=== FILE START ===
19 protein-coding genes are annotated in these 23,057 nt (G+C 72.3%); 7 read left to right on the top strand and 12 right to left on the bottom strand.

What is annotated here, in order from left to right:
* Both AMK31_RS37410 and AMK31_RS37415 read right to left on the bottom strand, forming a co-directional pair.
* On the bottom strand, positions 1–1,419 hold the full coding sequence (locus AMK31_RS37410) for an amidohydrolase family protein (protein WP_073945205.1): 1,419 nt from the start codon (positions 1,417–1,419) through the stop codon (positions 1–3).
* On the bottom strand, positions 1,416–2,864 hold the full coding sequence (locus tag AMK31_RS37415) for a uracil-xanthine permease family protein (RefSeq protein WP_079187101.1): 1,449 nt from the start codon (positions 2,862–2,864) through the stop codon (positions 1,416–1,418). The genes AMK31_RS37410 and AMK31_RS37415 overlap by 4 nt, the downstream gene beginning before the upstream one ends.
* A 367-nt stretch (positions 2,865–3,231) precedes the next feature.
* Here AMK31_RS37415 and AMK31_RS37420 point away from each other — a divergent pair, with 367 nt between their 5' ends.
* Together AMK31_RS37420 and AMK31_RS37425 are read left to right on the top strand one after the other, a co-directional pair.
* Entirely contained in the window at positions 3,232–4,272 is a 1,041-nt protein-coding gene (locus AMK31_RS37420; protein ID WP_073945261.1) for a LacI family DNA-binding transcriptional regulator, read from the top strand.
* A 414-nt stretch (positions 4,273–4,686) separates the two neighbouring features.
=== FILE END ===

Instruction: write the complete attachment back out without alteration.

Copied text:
19 protein-coding genes are annotated in these 23,057 nt (G+C 72.3%); 7 read left to right on the top strand and 12 right to left on the bottom strand.

What is annotated here, in order from left to right:
* Both AMK31_RS37410 and AMK31_RS37415 read right to left on the bottom strand, forming a co-directional pair.
* On the bottom strand, positions 1–1,419 hold the full coding sequence (locus AMK31_RS37410) for an amidohydrolase family protein (protein WP_073945205.1): 1,419 nt from the start codon (positions 1,417–1,419) through the stop codon (positions 1–3).
* On the bottom strand, positions 1,416–2,864 hold the full coding sequence (locus tag AMK31_RS37415) for a uracil-xanthine permease family protein (RefSeq protein WP_079187101.1): 1,449 nt from the start codon (positions 2,862–2,864) through the stop codon (positions 1,416–1,418). The genes AMK31_RS37410 and AMK31_RS37415 overlap by 4 nt, the downstream gene beginning before the upstream one ends.
* A 367-nt stretch (positions 2,865–3,231) precedes the next feature.
* Here AMK31_RS37415 and AMK31_RS37420 point away from each other — a divergent pair, with 367 nt between their 5' ends.
* Together AMK31_RS37420 and AMK31_RS37425 are read left to right on the top strand one after the other, a co-directional pair.
* Entirely contained in the window at positions 3,232–4,272 is a 1,041-nt protein-coding gene (locus AMK31_RS37420; protein ID WP_073945261.1) for a LacI family DNA-binding transcriptional regulator, read from the top strand.
* A 414-nt stretch (positions 4,273–4,686) separates the two neighbouring features.